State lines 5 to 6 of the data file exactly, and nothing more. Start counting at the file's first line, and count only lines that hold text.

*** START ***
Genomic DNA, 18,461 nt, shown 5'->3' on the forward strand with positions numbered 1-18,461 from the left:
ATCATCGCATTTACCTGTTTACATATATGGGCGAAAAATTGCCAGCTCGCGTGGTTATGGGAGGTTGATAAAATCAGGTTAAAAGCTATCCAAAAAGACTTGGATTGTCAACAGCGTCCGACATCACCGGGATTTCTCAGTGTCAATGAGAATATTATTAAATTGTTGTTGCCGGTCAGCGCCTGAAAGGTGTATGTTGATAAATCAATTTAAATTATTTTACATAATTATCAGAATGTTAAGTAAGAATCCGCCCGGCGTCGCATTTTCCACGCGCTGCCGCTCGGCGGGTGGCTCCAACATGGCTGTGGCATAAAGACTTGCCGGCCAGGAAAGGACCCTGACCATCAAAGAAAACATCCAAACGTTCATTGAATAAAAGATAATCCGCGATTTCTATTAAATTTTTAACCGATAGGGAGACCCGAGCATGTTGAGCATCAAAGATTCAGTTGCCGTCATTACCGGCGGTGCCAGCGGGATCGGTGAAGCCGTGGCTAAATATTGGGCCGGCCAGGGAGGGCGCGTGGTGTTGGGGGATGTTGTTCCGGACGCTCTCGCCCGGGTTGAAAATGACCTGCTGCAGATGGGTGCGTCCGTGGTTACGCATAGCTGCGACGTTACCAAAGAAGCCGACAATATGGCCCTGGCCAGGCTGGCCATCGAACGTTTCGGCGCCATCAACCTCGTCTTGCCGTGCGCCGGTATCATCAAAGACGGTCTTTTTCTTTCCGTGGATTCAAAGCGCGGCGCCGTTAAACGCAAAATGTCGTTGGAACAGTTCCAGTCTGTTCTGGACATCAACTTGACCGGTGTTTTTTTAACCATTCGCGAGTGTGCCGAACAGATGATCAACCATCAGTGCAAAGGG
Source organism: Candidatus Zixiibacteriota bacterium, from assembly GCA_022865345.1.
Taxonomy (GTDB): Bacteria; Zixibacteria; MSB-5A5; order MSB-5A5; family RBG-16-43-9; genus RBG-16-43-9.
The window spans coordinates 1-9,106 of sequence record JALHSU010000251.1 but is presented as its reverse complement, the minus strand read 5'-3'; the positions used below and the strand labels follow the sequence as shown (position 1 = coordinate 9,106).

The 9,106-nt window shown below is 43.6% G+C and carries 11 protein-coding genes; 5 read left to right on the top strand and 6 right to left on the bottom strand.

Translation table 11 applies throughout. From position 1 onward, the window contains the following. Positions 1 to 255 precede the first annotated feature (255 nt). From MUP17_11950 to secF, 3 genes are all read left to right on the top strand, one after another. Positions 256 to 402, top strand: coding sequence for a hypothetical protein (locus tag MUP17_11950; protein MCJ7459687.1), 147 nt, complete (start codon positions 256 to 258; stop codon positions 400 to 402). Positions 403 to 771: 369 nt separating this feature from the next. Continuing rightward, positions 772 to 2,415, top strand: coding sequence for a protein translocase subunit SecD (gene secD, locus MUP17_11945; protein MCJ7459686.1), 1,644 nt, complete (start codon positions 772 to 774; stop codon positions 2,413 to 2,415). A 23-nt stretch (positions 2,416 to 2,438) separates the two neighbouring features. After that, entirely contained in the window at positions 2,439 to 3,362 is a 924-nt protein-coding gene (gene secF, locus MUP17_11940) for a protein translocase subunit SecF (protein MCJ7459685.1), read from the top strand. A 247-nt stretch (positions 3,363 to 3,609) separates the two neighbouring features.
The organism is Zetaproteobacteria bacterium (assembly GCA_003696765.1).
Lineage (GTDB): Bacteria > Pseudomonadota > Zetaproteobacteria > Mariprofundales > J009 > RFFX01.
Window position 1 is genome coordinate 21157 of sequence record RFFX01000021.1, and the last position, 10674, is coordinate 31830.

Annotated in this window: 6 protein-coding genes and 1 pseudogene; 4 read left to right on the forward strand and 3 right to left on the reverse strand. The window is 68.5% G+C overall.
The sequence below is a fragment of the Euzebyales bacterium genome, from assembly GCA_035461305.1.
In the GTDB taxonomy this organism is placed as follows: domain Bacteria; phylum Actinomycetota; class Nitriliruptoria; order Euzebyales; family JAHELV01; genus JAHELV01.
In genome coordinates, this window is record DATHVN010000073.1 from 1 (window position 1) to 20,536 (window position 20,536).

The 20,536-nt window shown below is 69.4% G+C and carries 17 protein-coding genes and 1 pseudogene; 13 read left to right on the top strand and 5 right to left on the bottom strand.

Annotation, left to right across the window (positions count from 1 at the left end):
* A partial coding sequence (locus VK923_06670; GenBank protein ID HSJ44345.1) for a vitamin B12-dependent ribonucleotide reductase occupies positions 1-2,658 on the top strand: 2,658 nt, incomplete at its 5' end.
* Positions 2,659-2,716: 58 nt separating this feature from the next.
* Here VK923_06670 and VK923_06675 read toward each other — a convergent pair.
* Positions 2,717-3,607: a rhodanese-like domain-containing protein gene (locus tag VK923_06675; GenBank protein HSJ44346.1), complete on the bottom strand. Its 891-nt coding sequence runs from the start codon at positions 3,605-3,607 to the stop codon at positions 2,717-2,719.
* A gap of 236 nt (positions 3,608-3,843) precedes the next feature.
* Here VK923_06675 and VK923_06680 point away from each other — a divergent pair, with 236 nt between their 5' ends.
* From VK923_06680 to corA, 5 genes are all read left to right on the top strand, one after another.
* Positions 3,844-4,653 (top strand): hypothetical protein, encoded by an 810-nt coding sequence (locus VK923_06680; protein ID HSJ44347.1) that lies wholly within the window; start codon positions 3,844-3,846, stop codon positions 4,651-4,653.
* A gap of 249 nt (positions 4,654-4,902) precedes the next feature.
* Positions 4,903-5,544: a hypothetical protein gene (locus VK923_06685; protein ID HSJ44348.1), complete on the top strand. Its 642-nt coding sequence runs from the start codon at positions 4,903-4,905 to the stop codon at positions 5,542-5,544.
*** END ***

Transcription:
The window spans coordinates 1-9,106 of sequence record JALHSU010000251.1 but is presented as its reverse complement, the minus strand read 5'-3'; the positions used below and the strand labels follow the sequence as shown (position 1 = coordinate 9,106).

The 9,106-nt window shown below is 43.6% G+C and carries 11 protein-coding genes; 5 read left to right on the top strand and 6 right to left on the bottom strand.